- What is asbestos?
- Where might I be exposed to asbestos?
- What are the health effects of asbestos exposure?
- When is asbestos dangerous?
- Do all people exposed to asbestos develop asbestos-related disease?
- How can I tell if there is asbestos inside or outside the house?
- What should I do if my home contains asbestos?
- What is Asbestos?Asbestos is a common name for specific types of naturally occurring fibrous silicate minerals such as Chrysotile (white) and Amosite (brown/off-white). Asbestos fibers can be very small – up to 700 times smaller than a human hair. When suspended in the air, they can be easily inhaled and impose great health risks and serious illnesses such as lung cancer, mesothelioma, and asbestosis. Due to their tensile strength, fire-resistance and thermal-resistance and chemical resistance, asbestos has been used in avariety of building materials such as floor tiles, insulation, fire retardants, and more. Depending on what the product is, the amount of asbestos in asbestos-containing materials (ACM) may vary from 1% to 100%. Floor tiles, for example, may contain only a small percentage of asbestos. Additional reading about asbestos can be found on the EPA website.
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- Where might I be exposed to asbestos?Asbestos has been used in many commercial products, and are most commonly found in homes in the form of cement, door gaskets, soundproofing or decorative material, floor tiles, plaster, siding, and roofing shingles. Houses built between 1930 and 1950 may have insulation made of asbestos. Generally speaking, any of the following materials installed before 1981 are presumed to contain asbestos:
- Sprayed on fire proofing and insulation in buildings
- White insulation for pipes and boilers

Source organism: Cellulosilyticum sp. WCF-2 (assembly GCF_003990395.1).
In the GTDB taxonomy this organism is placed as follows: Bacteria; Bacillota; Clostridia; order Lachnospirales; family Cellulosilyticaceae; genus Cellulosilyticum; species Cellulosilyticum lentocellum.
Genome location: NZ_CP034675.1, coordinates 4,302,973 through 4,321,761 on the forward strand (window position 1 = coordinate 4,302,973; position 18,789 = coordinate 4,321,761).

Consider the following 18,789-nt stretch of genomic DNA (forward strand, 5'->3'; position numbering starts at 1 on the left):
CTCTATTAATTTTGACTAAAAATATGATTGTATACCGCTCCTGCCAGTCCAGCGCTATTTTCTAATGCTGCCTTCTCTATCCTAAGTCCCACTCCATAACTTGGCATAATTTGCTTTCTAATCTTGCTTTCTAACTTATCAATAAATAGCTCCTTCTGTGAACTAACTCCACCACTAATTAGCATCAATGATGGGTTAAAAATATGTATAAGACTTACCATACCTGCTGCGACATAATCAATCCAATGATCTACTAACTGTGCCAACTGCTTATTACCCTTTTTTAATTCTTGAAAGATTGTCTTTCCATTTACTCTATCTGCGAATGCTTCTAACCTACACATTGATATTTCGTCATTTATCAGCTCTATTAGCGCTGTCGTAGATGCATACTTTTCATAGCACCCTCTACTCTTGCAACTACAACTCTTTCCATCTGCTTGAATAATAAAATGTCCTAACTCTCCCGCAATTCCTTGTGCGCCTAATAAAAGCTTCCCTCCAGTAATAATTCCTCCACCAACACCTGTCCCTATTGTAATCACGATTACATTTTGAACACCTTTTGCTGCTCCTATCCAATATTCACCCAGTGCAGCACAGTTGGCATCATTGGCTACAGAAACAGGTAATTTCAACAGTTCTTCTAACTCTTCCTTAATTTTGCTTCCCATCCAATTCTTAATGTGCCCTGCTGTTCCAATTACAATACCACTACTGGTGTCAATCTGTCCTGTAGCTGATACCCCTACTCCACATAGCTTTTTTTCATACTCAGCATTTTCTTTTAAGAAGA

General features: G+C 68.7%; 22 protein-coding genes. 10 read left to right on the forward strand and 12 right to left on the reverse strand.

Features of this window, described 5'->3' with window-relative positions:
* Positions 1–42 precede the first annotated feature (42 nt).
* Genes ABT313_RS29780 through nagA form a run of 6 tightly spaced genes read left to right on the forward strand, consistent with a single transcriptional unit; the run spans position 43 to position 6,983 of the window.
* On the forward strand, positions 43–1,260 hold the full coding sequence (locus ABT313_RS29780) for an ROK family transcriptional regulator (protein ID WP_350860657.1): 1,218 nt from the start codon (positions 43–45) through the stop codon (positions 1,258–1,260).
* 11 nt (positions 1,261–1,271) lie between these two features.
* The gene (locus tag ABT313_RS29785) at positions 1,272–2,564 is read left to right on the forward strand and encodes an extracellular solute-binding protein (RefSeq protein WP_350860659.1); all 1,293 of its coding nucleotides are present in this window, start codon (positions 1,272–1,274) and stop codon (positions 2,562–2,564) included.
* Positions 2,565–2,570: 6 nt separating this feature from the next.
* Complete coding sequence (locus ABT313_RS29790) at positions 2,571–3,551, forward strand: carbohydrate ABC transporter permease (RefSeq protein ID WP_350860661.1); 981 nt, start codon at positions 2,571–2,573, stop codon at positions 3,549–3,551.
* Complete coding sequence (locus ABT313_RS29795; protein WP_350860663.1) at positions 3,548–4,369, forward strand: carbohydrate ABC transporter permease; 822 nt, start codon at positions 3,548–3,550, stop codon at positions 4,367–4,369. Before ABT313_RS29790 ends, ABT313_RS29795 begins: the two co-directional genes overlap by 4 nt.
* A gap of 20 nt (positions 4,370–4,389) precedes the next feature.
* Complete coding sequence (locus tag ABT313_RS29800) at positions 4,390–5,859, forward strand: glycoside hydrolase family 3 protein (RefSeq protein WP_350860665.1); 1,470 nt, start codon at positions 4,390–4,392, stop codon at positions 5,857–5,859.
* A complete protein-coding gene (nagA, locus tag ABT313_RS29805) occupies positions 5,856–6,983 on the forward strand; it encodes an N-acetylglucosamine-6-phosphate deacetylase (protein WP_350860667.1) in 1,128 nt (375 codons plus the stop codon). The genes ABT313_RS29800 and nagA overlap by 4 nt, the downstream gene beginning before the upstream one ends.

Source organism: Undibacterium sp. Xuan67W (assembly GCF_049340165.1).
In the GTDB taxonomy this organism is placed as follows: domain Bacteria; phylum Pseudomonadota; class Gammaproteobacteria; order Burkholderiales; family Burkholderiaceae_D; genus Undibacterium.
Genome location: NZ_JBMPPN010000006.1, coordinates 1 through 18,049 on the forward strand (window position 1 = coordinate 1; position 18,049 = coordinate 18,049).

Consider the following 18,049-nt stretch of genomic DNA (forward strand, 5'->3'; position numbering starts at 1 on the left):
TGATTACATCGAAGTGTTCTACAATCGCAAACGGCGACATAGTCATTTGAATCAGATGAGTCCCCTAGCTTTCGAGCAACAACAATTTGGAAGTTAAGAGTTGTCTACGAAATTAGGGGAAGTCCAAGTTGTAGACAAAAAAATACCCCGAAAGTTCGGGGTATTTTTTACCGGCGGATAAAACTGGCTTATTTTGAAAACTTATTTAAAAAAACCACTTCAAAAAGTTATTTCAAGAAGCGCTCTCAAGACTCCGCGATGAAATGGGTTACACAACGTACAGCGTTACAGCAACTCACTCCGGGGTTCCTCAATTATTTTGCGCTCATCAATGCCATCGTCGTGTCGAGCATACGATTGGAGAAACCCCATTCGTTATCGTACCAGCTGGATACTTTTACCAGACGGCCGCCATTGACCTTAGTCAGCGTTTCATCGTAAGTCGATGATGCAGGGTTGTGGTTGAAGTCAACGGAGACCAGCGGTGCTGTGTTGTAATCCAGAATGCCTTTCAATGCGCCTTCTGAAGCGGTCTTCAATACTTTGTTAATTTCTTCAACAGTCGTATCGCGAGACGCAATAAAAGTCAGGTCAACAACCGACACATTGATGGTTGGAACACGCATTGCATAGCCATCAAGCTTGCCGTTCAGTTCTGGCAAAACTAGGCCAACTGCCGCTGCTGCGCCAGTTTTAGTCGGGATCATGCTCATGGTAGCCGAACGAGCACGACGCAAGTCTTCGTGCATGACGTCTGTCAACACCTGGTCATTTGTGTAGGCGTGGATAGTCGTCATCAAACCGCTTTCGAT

- Wall and ceiling insulations
- Ceiling tiles
- Floor tiles
- Putties, caulks, and cements (such as in chemical carrying cement pipes)
- Roofing shingles
- Siding shingles on old residential buildings
- Wall and ceiling texture in older buildings and homes
- Joint compound in older buildings and homes
The EPA provides a list of places where asbestos can be found.
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- What are the health effects of asbestos exposure?When inhaled, airborne asbestos fibers will lodge in the lining of your lungs and may result in serious diseases. There are three primary resporitive diseases associated with asbestos exposure: asbestosis, lung cancer and mesothelioma.
Asbestosis – A serious, chronic, non-cancerous respiratory disease where inhaled asbestos fibers aggravate lung tissues, causing them to scar. Symptoms of asbestosis include shortness of breath and a dry crackling sound in the lungs while inhaling.
Lung Cancer – This disease causes the largest number of deaths related to asbestos exposure. The most common symptoms of lung cancer are coughing and a change in breathing. Other symptoms include shortness of breath, persistent chest pains, hoarseness, and anemia.
Mesothelioma – A rare form of cancer, mesothelioma most often occurs in the thin membrane lining of the lungs, chest, abdomen, and in very rare cases the heart. Virtually all cases of mesothelioma are linked with asbestos exposure.
Cancer.org has more information on asbestos-related health hazards.
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- When is asbestos dangerous?When left intact and undisturbed, asbestos-containing materials are generally not considered to be harmful and do not pose any immediate health risks to people working or living in the affected building. Asbestos is hazardous when it is friable. The term “friable” means that the asbestos can be easily crumbled by hand, releasing the microscopic fibers into the air. For example, sprayed on asbestos insulation and fire-retartant is highly friable. Asbestos floor tiles are not.